The “Ibadan-born, London-raised, Prague-inclined” author Helen Oyeyemi spoke with Broadly’s Lauren Oyler recently, just in time for the release of her newest book, her only book of short stories (so far), What Is Not Yours Is Not Yours:
You do a lot with women’s issues and racial issues. Do you see your work as political in any way?
Am I doing a lot with women’s issues and racial issues? Or is it just that there are women and black people in my stories?
I think a lot of people would argue that it’s not possible to put women and black people in a story and not have it be political.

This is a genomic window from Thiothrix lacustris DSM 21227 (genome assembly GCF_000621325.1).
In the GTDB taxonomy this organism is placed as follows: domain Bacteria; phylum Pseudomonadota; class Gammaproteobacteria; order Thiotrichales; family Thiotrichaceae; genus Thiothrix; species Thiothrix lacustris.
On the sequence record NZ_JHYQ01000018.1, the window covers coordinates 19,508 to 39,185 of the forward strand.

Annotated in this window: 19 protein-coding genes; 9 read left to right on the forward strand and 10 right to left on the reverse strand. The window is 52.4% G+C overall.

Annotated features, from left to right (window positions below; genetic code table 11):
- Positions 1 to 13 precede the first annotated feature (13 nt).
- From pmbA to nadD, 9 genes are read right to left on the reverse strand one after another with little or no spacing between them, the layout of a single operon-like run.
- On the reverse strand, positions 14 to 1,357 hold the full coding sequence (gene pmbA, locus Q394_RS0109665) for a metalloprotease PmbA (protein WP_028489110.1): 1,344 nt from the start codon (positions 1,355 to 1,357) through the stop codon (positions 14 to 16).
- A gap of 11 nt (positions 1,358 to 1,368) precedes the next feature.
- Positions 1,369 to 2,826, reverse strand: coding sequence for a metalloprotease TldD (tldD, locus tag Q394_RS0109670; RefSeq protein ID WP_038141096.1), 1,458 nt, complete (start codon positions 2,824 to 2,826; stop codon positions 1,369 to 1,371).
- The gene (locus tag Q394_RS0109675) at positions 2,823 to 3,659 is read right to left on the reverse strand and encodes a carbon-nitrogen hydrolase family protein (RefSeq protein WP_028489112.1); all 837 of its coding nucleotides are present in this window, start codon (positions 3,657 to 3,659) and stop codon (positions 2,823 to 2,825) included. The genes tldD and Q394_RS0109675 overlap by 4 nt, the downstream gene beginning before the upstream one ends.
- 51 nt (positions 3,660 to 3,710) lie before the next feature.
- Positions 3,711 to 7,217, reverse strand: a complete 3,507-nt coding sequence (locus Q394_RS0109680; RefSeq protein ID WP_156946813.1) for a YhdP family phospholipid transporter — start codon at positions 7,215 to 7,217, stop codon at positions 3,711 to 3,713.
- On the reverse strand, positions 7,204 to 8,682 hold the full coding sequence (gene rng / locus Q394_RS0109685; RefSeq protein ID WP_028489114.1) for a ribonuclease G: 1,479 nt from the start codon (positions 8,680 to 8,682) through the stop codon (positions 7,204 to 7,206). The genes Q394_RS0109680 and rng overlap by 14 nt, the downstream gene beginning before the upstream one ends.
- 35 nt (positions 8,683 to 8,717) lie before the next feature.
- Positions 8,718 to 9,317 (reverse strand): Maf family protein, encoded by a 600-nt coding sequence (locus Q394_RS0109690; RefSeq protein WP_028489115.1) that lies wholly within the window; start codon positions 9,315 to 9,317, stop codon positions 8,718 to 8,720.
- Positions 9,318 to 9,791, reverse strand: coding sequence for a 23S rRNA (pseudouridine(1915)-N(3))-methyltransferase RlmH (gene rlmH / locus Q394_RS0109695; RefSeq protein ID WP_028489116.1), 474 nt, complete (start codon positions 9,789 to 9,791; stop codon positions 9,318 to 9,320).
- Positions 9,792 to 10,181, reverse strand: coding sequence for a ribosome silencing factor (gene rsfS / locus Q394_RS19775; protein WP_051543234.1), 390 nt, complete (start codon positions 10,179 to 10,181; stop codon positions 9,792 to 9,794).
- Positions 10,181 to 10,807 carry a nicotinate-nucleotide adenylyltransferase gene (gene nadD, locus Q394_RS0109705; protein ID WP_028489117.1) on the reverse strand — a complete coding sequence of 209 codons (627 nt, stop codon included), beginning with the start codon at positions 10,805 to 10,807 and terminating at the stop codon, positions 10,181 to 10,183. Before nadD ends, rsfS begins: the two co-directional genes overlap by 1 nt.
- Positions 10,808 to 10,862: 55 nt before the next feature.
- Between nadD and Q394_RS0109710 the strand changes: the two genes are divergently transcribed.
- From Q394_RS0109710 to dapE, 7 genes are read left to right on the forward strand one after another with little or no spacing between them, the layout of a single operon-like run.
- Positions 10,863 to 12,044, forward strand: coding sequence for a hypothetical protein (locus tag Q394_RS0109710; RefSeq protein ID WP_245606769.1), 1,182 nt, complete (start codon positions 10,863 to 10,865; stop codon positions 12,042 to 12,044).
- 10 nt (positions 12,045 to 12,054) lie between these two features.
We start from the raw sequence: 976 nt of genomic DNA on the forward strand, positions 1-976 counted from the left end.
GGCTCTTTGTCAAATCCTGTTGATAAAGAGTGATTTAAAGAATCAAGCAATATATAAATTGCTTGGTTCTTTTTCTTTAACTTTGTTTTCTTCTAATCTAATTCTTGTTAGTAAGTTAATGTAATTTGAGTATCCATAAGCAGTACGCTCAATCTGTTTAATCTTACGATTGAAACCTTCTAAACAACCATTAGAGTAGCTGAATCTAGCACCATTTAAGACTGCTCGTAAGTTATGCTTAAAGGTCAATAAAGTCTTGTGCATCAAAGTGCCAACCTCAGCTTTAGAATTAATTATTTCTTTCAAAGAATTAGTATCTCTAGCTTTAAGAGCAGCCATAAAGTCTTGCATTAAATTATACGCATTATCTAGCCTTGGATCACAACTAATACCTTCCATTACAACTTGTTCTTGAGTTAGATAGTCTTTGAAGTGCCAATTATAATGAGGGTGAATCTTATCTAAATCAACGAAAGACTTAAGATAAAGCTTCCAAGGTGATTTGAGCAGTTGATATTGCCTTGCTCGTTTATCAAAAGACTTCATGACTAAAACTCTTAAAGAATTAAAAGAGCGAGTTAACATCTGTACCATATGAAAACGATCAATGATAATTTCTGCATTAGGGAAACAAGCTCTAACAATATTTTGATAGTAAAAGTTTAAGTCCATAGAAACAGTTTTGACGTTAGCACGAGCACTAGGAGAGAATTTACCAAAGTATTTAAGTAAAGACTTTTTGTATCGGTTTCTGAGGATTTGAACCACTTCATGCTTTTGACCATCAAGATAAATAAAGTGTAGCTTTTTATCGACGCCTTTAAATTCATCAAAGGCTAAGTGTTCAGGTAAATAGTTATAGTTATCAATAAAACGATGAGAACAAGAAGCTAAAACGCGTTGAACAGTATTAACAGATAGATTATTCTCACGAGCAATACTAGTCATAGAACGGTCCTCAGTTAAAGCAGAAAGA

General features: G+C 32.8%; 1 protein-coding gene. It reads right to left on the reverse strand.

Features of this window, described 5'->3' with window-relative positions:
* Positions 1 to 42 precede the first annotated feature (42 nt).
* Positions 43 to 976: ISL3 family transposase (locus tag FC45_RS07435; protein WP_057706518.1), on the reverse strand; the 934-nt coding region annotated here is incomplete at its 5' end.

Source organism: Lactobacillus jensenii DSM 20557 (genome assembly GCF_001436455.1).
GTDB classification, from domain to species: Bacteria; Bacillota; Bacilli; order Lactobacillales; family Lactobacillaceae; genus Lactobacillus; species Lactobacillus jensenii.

I don’t know. That’s basically like saying that my life, the very life that I’m living, and my body are political, and sometimes I think that I’m just living. I think that art and politics are inseparable in lots of different ways, but you can’t force these things, and you can’t separate things out into these categories, like, Oh, this work of fiction deals with this or that. If a novel is good, then it should contain as much of life as possible. Some of that is the way that we try to live through all of these structures that attempt to control and separate us, but some of it doesn’t fit into any category at all. I think a novel is a big mix of things.
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